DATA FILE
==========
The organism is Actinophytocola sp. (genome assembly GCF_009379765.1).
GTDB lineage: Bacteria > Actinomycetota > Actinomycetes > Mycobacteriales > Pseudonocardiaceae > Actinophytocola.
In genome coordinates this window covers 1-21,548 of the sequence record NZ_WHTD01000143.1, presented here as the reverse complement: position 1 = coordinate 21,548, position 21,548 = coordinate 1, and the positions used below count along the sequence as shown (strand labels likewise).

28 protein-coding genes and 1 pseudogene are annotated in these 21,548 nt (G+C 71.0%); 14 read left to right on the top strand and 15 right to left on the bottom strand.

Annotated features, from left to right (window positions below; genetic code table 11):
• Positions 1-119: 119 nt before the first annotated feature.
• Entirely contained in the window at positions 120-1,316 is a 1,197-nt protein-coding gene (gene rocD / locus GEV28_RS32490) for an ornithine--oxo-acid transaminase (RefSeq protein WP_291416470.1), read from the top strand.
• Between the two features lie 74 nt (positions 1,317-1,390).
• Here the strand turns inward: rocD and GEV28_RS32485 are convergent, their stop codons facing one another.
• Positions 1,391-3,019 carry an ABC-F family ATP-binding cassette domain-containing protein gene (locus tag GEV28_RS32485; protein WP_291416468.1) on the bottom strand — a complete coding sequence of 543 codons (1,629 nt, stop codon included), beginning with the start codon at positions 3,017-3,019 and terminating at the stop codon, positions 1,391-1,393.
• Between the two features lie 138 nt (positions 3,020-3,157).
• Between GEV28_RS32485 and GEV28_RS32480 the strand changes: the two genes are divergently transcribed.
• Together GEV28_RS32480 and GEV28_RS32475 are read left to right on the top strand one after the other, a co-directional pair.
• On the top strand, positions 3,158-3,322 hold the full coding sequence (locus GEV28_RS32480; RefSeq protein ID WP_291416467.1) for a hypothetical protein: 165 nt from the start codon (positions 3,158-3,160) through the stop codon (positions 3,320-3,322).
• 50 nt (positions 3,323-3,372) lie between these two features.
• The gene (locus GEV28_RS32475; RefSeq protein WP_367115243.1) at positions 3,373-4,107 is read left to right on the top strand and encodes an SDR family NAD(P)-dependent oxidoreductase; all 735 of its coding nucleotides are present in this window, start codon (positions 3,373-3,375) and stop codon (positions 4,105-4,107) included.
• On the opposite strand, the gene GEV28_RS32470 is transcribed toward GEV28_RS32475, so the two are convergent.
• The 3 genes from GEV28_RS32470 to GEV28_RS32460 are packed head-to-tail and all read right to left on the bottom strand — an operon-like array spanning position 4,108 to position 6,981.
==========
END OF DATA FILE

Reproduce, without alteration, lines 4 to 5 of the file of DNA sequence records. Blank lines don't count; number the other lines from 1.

28 protein-coding genes and 1 pseudogene are annotated in these 21,548 nt (G+C 71.0%); 14 read left to right on the top strand and 15 right to left on the bottom strand.

Annotated features, from left to right (window positions below; genetic code table 11):